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SCI ITC South Fund, LLC v. Director, Division of Taxation

24. N.J. Tax 205 (2008)

TAXATION; MANSION TAX — Where a contract for the purchase of commercial property was materially modified after July 1, 2006 such as by changing the purchase price or shifting the risk of payment of the commercial mansion tax, the mansion tax will be payable because those kinds of changes constitute material modifications of the contract.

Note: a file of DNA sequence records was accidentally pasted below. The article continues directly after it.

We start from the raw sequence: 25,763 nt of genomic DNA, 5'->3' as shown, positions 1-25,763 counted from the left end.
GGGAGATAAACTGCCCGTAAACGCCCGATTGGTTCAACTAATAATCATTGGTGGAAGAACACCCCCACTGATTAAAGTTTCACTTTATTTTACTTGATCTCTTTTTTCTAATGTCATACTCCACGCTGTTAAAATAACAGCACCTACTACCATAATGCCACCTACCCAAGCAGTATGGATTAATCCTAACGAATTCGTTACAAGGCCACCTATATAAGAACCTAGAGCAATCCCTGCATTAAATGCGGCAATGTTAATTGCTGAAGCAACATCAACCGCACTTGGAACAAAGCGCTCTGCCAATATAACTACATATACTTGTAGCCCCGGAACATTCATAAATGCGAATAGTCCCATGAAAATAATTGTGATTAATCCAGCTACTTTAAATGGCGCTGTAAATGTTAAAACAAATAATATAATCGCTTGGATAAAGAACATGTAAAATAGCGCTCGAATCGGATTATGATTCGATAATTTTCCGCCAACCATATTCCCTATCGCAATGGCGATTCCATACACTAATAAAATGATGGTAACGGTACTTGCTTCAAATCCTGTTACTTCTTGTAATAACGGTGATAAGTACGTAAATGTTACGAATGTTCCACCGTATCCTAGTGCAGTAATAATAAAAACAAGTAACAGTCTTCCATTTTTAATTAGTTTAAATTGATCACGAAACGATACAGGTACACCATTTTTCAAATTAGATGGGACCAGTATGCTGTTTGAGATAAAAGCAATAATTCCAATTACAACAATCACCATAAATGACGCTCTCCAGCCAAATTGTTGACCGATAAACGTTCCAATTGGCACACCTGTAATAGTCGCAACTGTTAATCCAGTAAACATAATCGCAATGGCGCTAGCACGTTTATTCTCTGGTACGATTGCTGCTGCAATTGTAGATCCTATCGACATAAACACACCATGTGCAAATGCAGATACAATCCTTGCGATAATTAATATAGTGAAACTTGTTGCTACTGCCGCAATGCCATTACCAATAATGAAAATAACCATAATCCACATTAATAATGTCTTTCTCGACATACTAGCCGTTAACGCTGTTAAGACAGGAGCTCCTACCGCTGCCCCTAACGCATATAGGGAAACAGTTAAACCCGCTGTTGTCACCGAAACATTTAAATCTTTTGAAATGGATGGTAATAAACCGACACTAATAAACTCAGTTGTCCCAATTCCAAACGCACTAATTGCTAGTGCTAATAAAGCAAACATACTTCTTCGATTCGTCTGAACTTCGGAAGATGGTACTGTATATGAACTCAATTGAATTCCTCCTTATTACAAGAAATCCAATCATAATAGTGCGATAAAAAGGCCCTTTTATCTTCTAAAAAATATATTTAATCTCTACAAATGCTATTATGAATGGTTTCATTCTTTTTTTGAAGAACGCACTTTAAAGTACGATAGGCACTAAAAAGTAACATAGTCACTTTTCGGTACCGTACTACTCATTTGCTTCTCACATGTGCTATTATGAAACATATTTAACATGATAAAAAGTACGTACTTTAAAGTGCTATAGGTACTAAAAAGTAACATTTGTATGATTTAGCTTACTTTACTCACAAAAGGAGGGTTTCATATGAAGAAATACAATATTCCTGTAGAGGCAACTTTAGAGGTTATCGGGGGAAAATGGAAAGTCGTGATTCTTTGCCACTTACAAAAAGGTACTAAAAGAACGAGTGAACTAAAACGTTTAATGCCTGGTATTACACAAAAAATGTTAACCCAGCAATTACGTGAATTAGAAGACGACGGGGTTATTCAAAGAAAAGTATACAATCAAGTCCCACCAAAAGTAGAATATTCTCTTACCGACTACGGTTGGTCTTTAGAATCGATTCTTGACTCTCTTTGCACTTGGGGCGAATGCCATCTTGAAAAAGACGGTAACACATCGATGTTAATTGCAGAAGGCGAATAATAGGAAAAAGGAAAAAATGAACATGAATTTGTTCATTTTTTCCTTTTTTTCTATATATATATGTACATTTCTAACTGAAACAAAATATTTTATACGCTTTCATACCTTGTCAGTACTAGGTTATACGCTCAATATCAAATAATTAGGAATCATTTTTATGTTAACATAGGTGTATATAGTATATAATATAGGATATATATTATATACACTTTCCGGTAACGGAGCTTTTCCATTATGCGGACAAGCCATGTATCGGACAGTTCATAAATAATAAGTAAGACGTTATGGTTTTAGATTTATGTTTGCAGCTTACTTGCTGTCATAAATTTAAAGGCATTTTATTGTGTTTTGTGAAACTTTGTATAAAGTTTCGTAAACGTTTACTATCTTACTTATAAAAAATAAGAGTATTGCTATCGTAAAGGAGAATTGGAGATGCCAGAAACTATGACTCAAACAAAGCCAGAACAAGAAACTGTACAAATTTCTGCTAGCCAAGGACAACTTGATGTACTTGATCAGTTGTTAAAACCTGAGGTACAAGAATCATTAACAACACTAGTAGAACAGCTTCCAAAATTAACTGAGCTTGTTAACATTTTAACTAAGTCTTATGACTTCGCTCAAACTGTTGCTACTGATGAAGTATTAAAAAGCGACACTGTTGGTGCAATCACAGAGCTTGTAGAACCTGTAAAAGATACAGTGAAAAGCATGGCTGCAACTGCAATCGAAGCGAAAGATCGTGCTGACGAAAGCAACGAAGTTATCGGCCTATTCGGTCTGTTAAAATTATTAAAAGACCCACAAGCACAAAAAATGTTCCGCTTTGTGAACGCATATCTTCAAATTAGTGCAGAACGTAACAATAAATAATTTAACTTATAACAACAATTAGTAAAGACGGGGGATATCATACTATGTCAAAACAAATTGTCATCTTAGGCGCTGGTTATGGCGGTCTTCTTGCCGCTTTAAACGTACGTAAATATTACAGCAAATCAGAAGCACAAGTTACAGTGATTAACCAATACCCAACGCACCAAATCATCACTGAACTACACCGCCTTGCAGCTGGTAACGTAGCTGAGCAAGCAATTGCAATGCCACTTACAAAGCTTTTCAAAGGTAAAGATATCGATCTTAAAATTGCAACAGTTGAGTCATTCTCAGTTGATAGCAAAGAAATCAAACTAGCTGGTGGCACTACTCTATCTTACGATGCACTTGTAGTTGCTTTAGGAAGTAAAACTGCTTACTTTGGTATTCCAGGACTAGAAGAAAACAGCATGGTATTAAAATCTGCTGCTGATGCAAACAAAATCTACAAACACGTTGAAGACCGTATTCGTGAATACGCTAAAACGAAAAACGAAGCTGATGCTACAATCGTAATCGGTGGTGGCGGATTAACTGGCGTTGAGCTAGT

In 2006, New Jersey’s realty transfer tax was amended to include a “mansion tax” equal to one percent of the purchase price, to be paid by purchasers of commercial property, effective as of July 1, 2006. The statute provided an exemption from the tax, and permitted a buyer to seek a refund of the tax paid, if the deed was recorded prior to November 15, 2006 and the property was conveyed pursuant to a contract that was fully executed before July 1, 2006. In this case, a buyer sought reimbursement of the mansion tax it paid at closing. The Director of the Division of Taxation argued that the buyer was not entitled to a reimbursement of the mansion tax paid because a contract amendment, dated after July 1, 2006, modified essential terms of the contract. The Director claimed that since the contract was materially modified after July 1, 2006, the contract was not “fully executed” before July 1, 2006 and the buyer was not entitled to a refund of the mansion tax previously paid. The Director argued that the July 1, 2006 amendment materially changed the original contract because it excluded, from the property being conveyed, wetland parcels, which comprised about fifty-four percent of the property originally to be conveyed. In addition, the amendment included a provision that shifted the risk of loss of a refund of the realty transfer tax from the buyer to the seller. The buyer argued that the elimination of the wetland parcels was not a material modification of the contract because the price allocated to those parcels under the amendment was merely $1. The Tax Court, however, rejected the buyer’s argument. It noted that, logically, the wetland parcels were worth more than $1; otherwise there would be no reason to exclude them from the sale. Further, the exclusion of the wetlands parcels from the contract increased the purchase price allocated to the other parcels being conveyed. The Tax Court also noted that the insertion of a provision shifting the risk for paying the commercial mansion tax was a material modification of the contract because it reduced the purchase price to be paid to the seller by the amount of the tax. The Tax Court found that the amendment, which shifted the risk of payment of the mansion tax to the seller, and, reduced the purchase to be paid with respect to the delayed closing of another parcel, and which reduced the purchase price by about $1,500,000, was a material change to the contract. The Tax Court also found that the purchase price for the lots to be conveyed may have been increased by the value of the wetlands parcels that were excluded as part of the third amendment. Therefore, the contract was not fully executed before July 1, the deadline for receiving a refund of the commercial mansion tax.


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